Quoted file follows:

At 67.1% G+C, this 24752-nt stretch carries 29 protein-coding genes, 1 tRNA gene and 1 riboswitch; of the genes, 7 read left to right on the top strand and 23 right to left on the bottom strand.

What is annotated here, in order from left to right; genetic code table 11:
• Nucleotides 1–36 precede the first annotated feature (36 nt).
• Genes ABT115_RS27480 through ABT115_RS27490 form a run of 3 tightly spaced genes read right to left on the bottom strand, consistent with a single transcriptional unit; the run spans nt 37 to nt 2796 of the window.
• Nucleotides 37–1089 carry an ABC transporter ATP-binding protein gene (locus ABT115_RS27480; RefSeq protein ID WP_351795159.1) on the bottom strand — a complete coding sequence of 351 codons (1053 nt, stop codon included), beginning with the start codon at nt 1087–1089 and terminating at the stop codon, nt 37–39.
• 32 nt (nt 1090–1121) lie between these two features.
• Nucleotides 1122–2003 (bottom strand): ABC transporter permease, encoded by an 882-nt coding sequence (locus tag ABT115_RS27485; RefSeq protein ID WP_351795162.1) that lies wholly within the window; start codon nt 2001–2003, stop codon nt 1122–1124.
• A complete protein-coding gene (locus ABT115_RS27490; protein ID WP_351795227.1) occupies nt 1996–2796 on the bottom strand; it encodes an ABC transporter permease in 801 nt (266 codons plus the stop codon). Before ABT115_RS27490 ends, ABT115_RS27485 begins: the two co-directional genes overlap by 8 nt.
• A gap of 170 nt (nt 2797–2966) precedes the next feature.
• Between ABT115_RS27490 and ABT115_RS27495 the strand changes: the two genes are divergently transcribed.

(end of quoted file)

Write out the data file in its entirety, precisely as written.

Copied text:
At 67.1% G+C, this 24752-nt stretch carries 29 protein-coding genes, 1 tRNA gene and 1 riboswitch; of the genes, 7 read left to right on the top strand and 23 right to left on the bottom strand.

What is annotated here, in order from left to right; genetic code table 11:
• Nucleotides 1–36 precede the first annotated feature (36 nt).
• Genes ABT115_RS27480 through ABT115_RS27490 form a run of 3 tightly spaced genes read right to left on the bottom strand, consistent with a single transcriptional unit; the run spans nt 37 to nt 2796 of the window.
• Nucleotides 37–1089 carry an ABC transporter ATP-binding protein gene (locus ABT115_RS27480; RefSeq protein ID WP_351795159.1) on the bottom strand — a complete coding sequence of 351 codons (1053 nt, stop codon included), beginning with the start codon at nt 1087–1089 and terminating at the stop codon, nt 37–39.
• 32 nt (nt 1090–1121) lie between these two features.
• Nucleotides 1122–2003 (bottom strand): ABC transporter permease, encoded by an 882-nt coding sequence (locus tag ABT115_RS27485; RefSeq protein ID WP_351795162.1) that lies wholly within the window; start codon nt 2001–2003, stop codon nt 1122–1124.
• A complete protein-coding gene (locus ABT115_RS27490; protein ID WP_351795227.1) occupies nt 1996–2796 on the bottom strand; it encodes an ABC transporter permease in 801 nt (266 codons plus the stop codon). Before ABT115_RS27490 ends, ABT115_RS27485 begins: the two co-directional genes overlap by 8 nt.
• A gap of 170 nt (nt 2797–2966) precedes the next feature.
• Between ABT115_RS27490 and ABT115_RS27495 the strand changes: the two genes are divergently transcribed.